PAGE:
Wednesday, July 3, 2013

The twelve days of Latvija: Day 5, šopingošana

Have you heard the Brothers Grimm fairy tale of the town musicians of Bremen?

One very tattered, loved copy of Mana gudrā grāmata has travelled with us to Rīga, where the endless demands for naming the various fruits, vegetables, transporta līdzekļi and parts of the body pictured has caused the book to finally fall apart. In search for a new copy (as well as for several other books that have found their way onto our list) we headed to the bookstore and emerged not even a 30 minutes later arms laden with books. Of course Latvian books are available in the US, but the selection and prices are much better here and so it was in search of a few elusive titles that we headed back towards Vecrīga.

On our way we stopped in Vērmaņa dārzs where over the course of a day the Dziesmu Svētku tirdziņš had been set up. The fair is an integral part of the song festival; not only can one buy festival related music, DVDs, song books and other choral/dance related objects, but the whole spectrum of Latvian cultural and modern products are represented. Pottery, hand-carved wooden products, woven and linen traditional clothing, books, tourist stuff... The tautas tērpu luck was with me, as I was able to find the correct blouse and josta to go with my traditional folk costume skirt. The costumes range widely in color and design based on region, and so it wasn’t just any shirt I was after – the Suntažu skirt is worn only with the western Vidzemes blouse and belt. After coming up empty handed in our search the first day in Rīga as well as during our stay in Cēsis, I was very happy to find the needed parts to complete my set. The Latvian folk costume is an extremely beautiful but complicated subject, I will hopefully someday be able to go into more detail.

The loom my new josta was woven on
The boys used up some of their energy in the playground before we left for lunch. One of my favorite things about the Latvian Song Festival is how Latvians from all over the world have descended upon Rīga, which means you can’t go far without bumping into people you know – as was the case all morning and afternoon. Even our lunch spot, secluded as it felt, found more familiar faces and kind smiles. Stomachs filled we ventured into yet another bookstore to cross off the last item from our literary wish list, and then we turned the stroller back towards home.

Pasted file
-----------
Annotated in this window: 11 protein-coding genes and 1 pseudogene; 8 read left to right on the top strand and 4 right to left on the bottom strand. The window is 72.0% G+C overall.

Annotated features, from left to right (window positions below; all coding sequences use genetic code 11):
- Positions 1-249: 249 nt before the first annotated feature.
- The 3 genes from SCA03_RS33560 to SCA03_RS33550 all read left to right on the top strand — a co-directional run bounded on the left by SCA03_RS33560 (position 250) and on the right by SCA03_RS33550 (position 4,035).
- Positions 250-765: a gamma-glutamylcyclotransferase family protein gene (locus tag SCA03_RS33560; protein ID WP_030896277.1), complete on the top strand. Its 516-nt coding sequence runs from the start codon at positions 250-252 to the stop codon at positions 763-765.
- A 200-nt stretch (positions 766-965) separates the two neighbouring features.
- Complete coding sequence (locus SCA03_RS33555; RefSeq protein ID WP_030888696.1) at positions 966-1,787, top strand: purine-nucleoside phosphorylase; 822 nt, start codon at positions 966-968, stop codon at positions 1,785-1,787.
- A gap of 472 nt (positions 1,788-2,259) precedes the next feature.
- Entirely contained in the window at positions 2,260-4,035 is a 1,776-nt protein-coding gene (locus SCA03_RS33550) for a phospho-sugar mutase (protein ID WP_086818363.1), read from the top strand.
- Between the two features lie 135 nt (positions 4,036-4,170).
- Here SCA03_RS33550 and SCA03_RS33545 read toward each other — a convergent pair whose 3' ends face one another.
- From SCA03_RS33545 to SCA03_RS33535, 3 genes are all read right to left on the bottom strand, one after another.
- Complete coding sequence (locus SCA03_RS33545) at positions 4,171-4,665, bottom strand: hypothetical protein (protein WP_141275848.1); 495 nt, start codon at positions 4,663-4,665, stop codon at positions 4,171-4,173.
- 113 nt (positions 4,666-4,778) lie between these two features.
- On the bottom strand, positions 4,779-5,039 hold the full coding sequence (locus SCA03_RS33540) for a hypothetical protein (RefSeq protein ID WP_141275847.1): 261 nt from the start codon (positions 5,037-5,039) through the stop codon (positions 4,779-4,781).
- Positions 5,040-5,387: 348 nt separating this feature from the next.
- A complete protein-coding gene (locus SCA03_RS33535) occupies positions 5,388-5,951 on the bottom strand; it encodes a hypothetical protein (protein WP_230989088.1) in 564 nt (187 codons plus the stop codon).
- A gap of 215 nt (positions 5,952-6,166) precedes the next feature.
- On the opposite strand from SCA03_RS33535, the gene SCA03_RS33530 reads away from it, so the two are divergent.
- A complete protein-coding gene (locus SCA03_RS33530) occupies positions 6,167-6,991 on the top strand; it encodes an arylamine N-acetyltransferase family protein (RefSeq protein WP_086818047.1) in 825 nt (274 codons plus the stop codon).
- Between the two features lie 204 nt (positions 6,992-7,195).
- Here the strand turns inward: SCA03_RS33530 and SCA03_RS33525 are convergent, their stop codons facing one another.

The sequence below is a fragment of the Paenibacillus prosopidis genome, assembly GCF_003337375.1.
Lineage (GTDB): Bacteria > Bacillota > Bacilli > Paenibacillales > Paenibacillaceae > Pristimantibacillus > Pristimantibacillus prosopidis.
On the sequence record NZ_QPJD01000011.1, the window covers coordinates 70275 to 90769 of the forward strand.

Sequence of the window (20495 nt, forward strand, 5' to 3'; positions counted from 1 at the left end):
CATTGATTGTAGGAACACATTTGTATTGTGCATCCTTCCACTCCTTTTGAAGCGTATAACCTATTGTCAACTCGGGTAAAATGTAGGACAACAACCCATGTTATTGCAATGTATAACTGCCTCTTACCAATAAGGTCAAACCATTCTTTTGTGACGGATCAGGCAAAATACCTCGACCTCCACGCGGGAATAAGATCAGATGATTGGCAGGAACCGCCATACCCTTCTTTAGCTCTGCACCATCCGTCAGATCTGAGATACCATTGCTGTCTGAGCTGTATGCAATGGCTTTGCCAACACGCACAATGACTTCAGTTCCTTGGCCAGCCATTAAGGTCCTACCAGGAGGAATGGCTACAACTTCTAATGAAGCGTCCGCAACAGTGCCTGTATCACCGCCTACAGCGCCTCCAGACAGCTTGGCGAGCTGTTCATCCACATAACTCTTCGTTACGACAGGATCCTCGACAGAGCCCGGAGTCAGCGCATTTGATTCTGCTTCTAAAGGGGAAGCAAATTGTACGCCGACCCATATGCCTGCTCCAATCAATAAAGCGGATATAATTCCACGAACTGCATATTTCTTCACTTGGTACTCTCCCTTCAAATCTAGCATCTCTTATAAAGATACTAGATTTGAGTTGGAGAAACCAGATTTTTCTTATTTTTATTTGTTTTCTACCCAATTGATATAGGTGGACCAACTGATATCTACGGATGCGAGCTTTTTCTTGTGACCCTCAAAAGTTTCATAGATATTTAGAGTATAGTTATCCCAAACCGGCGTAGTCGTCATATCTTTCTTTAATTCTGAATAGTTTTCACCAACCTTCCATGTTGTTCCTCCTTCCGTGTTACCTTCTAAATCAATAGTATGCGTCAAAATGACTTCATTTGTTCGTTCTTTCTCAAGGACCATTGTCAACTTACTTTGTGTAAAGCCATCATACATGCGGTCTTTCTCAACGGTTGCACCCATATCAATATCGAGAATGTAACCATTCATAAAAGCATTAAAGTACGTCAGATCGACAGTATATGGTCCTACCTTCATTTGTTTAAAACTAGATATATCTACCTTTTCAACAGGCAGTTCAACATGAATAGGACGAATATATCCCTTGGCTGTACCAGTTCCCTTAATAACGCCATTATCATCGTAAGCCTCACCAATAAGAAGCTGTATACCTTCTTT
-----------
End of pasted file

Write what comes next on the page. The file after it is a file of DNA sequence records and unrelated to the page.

It turns out my son is a big fan of aukstā biešu zupa- just like his father!

The National Opera was a great place to stop on our way, to soak in the view, people watch, and let Lauris explore while I helped Mikus embrace naptime. We celebrated the marriage of our good friends in the new section of the Latvian National Opera (LNO) some years ago, and I was able to see that the inside is really as impressive as the exterior. The building celebrates its 150th anniversary this year only slightly changed from the building that was completed in 1863; various renovations to modernize the lighting and ventilation have been completed over the years, and the new annex was added in 2001. The Latvian National Opera House is home to both the Latvian National Opera and the Latvian National Ballet, and during opera season the LNO performs more than 200 performances.

We were in a hurry to return home because we had an important dinner date to keep; Roberts is a speaker and member of the 1st ever Pasaules Latviešu Ekonomikas un Inovāciju Forums (World Latvian Economic and Innovation Forum). I’ll be reporting more on PLEIF tomorrow, but this particular evening we were headed for the Latvian biedrības nams for a dinner with speaker Valdis Dombrovskis, Prime Minister of Latvia. The affair was catered by Kaļķu Vārti, and between the very engaging speech, the “butter-fried sea bass fillet with celeriac, yellow wax beans and cauliflower purée” and the uninterrupted conversation with adults (that didn’t center around diapers and bedtime routines) I emerged refreshed and rejuvenated. I can’t wait to participate in a portion of tomorrow’s forum…

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